How does your hall benefit the local community? Do you hold regular events, training or provide vital services? Have you found a unique way to fund your hall? What makes your hall special or unique?
Rural Community Group of the Year, sponsored by Rural Voice
How do you make a difference to the lives of those in rural areas? Have you provided a service or done something to address a need in your community?
Rural Volunteer of the Year, sponsored by the Gazette & Herald
This award is about encouraging rural groups and communities to nominate someone who they feel has played a vital role in their community through volunteering their time and energy to a particular project, cause or the community in general.
Community Project of the Year under £5,000, sponsored by Ryedale District Council, and Community Project of the Year between £5,000 and £50,000, sponsored by HPE Printers
Whether the project cost £100 or tens of thousands of pounds, the judges are looking for projects that provide real value for money in rural areas and can demonstrate how they have met a need in the community. It is amazing what some groups have been able to achieve with just a few hundred pounds, things which have had a lasting benefit on their community.
“This year, we have changed the small project award to under £5,000 as we wanted to encourage more smaller projects to enter,” said Sarah.
“We are looking for projects that present real value for money to the local community that they serve, whether the project cost £100 or £4,000. It is the benefit to the community that we are interested in.”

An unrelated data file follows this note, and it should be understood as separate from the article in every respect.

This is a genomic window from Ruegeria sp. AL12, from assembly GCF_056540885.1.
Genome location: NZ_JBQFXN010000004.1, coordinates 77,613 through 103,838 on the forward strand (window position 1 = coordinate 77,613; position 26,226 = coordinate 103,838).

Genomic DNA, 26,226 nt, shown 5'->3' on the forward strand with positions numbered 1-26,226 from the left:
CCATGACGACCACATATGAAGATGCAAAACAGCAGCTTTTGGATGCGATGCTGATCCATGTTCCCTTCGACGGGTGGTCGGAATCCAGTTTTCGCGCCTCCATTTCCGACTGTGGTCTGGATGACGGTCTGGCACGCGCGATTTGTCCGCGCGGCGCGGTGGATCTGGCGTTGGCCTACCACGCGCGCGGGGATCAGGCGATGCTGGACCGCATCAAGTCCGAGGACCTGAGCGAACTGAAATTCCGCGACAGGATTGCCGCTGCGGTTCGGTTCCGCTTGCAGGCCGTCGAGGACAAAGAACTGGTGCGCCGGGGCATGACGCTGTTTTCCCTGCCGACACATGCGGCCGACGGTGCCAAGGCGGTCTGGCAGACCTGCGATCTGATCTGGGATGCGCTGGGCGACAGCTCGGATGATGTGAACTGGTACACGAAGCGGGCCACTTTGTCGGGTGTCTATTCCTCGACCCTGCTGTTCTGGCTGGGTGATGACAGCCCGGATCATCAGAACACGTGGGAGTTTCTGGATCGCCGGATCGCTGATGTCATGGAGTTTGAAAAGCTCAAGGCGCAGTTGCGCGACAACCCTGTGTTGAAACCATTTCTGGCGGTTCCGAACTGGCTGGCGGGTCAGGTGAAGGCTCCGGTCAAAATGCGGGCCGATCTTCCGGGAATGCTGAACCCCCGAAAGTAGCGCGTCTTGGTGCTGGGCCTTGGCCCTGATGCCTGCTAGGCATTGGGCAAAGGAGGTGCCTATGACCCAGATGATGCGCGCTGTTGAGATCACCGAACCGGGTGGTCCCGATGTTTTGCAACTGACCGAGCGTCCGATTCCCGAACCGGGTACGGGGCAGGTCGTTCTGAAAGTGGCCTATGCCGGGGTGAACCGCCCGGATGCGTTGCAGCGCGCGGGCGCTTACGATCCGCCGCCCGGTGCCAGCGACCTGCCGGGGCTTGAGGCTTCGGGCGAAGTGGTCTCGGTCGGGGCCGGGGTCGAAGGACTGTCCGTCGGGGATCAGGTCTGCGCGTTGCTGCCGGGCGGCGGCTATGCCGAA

This year, there are two new awards.
Youth Sports Club of the Year, sponsored by McClarrons Insurance Ltd, which replaces last year’s Rural Youth Group of the Year
“This is in keeping with this year’s Olympics and the drive to encourage more young people into sport,” said Sarah Lally-Marley.
“There are many fantastic sports clubs in rural areas that are a lifeline to children isolated from activities in towns and we wanted to highlight and celebrate these clubs and the volunteers involved who give their time and expertise to train these young people.”
Rural Community Project for Older People, sponsored by Ryedale District Council
This award is aimed at groups which run projects specifically for older people, helping to reduce rural and social isolation and ensuring that older people can continue to take an active part in community life, whether its a weekly coffee morning that is valued by older people in the community, or ‘silver surfers’ internet clubs.
“We understand that many of our voluntary groups and charities, village halls and so on are reliant on older people to keep things going so ideally projects that are run by older people for older people is what we are looking for,” added Sarah.
The closing date for entries is August 8 with judging taking place on August 15. Finalists will be featured in the Gazette prior to the awards evening, sponsored by Howardian Hills AONB, which takes place at Cropton Village Hall on Friday, September 14. The winners of each award will receive £250 for their organisation from the sponsors.
Entry forms and further information on the criteria for each award are available to download from the RVA website, www.ryedaleva.org.uk
For more information, phone Sarah Lally-Marley or Maggie Farey, Rural Voice network officer, on 01653 600120 or email firstname.lastname@example.org or email@example.com